Tony Abbott, Joe Hockey face fiscal scrutiny
At its peak the mining sector employed less than 2 per cent of the workforce,
As political commentators assess the Abbott government's
economic performance after a year in office, they should keep in mind
that only the statistics that roll in from now on are relevant.
This is not just because of the usual time lags for an impact
following a policy action, but also because of the Abbott government's
Tony Abbott was elected in September last year in part
because of the fear of a debt and deficit "crisis" he and his Coalition
frontbench whipped up.
But despite the "crisis" talk, in the months after being
sworn in, he and his Treasurer, Joe Hockey, took no action. There was no
mini-budget; there was no dramatic cut in expenditure; there was no
increase in taxes. Nothing.
The government simply ambled along. Christmas came and went
and it was not until the normal budget month of May this year that we
saw the government plan to tackle the "crisis". By then, even those who
had been panicked into voting Liberal because of the economic situation
must have realised that it was all a ruse.
There were, of course, major tax changes flagged from the
moment the government was elected, but the Carbon Tax was not repealed
until July 17 this year and the Minerals Resources Rent Tax repeal bill
did not get royal assent until September 5.
Getting rid of these taxes does nothing to tackle the
supposed debt and deficit problem. The opposite is the case. The repeals
cut revenue and therefore increase the size of the deficit.
Only the removal of the associated expenditure measures would
have a positive impact on the deficit and their removal has proved more
difficult to negotiate.
To see why future statistics will be the true measure of
government performance, we must look at the period covered by the latest
The National Accounts released on September 3 cover the June
quarter of 2014. Even measures that took effect at the moment Hockey
delivered his budget speech on May 13 would have an imperceptible impact
on the growth figures in these accounts.
Hockey might welcome the figures and say they were a "pleasing set of numbers" but they had little or nothing to do with him.
Similarly, the labour force figures released last week are
for the month of August, too early to take account of any impact arising
from the repeal of the Carbon and Mining taxes.
The impact of other economic policy decisions has yet to be
felt. The Abbott government decided last year not to support the
automotive industry and appears to have accepted the purist economist's
model that it doesn't matter if Australia has a manufacturing industry.
Toyota will stop making cars in Australia in 2017 and Ford
and Holden will stop local assembly in 2016. Alcoa has just stopped
production at Point Henry near Geelong.
As the purist theoreticians would have it, the children of
the future can all work in the service industries as cleaners in hotels,
waiters in restaurants, carers in the health sector and advisers on
finance. Some may even find increasing opportunity in the "new hope"
Lest you think I've forgotten mining and agriculture, keep in
mind that at its peak, the mining sector employed less than 2 per cent
of the workforce, and agriculture, forestry and fishing employs about 3
The decision not to support the automotive industry will have its main impact in Victoria and South Australia.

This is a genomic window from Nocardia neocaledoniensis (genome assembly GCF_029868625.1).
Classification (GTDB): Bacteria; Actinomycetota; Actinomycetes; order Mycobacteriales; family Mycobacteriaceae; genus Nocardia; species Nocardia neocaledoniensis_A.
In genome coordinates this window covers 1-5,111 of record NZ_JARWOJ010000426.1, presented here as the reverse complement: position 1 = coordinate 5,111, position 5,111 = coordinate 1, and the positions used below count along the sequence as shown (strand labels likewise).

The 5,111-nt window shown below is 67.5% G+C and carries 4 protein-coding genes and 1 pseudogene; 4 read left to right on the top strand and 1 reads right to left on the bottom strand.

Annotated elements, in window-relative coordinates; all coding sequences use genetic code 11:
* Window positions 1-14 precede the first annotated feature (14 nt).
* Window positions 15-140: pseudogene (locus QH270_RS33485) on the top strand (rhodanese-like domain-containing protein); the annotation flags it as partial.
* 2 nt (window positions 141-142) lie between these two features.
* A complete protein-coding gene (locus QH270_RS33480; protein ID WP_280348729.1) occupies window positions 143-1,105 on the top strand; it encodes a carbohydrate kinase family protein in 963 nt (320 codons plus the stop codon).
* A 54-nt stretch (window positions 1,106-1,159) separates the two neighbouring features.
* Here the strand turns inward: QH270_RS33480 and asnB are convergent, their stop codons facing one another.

South Australia will also be the main loser if the government
chooses to buy Japanese submarines to replace the Collins class fleet.
The government has a comfortable 30-seat majority and has few
close marginal seats in these two states. Even if they were to lose
Hindmarsh, Deakin, Corangamite and La Trobe, Abbott and Hockey might
well consider it a political price worth paying for the dollar savings
from not supporting Australian manufacturing.
But in this process, the Australian economy becomes more
unbalanced. All the cars on our roads and probably all the components
that go into making cars will soon be imported. As a nation, we will
need to balance this trade with exports of raw materials such as coal,
iron ore and gas and agricultural products.
While we have received high prices for raw materials in
recent years, the long-run trend is downward. We would be foolish to
become even more dependent on selling commodities.
The conventional response that our tradeable services will
compete successfully on the world stage, significantly adding to our
export income and keeping large numbers of our population employed, is
laughable. If we can sell architecture services via the net, so can
lower paid Indians.
The currently much vaunted sale of education services is in
reality an immigration marketing program, where many students study here
in the hope that they can win the right to live and work here. Chinese
university standards are rising, while the leading United States
universities are developing new ways of selling their most attractive
qualifications, ensuring that in the long term, Australian institutions
will find it harder to compete.
Since 1991, Australia has had the longest continuous run of
economic growth in its history. Despite its commitment to return to a
budget surplus, the government will not be so ideological as to risk
bringing this run to an end.
Equally, it will not want to see unemployment rise. A blip in
the July figures saw our unemployment rate creep above that in the
United States for the first time in years. The government must have been
relieved last Thursday to see the August rate fall back to 6.1 per
cent. But at present, the only policy it has to tackle unemployment is
lowering wage rates by, for example, getting rid of penalty rates and
introducing low junior wages.
That is unlikely to be an election-winning policy.